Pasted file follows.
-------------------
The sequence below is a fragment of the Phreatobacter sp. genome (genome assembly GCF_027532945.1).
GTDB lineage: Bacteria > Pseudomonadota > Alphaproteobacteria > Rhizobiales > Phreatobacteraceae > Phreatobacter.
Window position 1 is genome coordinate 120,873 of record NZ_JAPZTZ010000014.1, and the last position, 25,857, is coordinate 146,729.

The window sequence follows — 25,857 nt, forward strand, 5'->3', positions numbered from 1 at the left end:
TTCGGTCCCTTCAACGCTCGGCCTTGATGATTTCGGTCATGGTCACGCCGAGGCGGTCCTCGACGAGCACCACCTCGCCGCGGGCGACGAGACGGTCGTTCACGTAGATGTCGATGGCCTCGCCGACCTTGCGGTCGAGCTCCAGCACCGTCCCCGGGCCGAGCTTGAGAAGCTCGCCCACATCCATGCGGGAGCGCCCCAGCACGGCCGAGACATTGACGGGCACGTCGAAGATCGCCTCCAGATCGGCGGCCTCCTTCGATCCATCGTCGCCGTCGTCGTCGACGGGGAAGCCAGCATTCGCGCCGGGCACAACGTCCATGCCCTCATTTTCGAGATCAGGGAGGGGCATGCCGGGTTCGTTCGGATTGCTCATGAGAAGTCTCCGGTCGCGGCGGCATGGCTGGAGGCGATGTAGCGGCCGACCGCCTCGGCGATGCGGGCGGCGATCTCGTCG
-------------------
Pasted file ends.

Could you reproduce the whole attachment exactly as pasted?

The sequence below is a fragment of the Phreatobacter sp. genome (genome assembly GCF_027532945.1).
GTDB lineage: Bacteria > Pseudomonadota > Alphaproteobacteria > Rhizobiales > Phreatobacteraceae > Phreatobacter.
Window position 1 is genome coordinate 120,873 of record NZ_JAPZTZ010000014.1, and the last position, 25,857, is coordinate 146,729.

The window sequence follows — 25,857 nt, forward strand, 5'->3', positions numbered from 1 at the left end:
TTCGGTCCCTTCAACGCTCGGCCTTGATGATTTCGGTCATGGTCACGCCGAGGCGGTCCTCGACGAGCACCACCTCGCCGCGGGCGACGAGACGGTCGTTCACGTAGATGTCGATGGCCTCGCCGACCTTGCGGTCGAGCTCCAGCACCGTCCCCGGGCCGAGCTTGAGAAGCTCGCCCACATCCATGCGGGAGCGCCCCAGCACGGCCGAGACATTGACGGGCACGTCGAAGATCGCCTCCAGATCGGCGGCCTCCTTCGATCCATCGTCGCCGTCGTCGTCGACGGGGAAGCCAGCATTCGCGCCGGGCACAACGTCCATGCCCTCATTTTCGAGATCAGGGAGGGGCATGCCGGGTTCGTTCGGATTGCTCATGAGAAGTCTCCGGTCGCGGCGGCATGGCTGGAGGCGATGTAGCGGCCGACCGCCTCGGCGATGCGGGCGGCGATCTCGTCG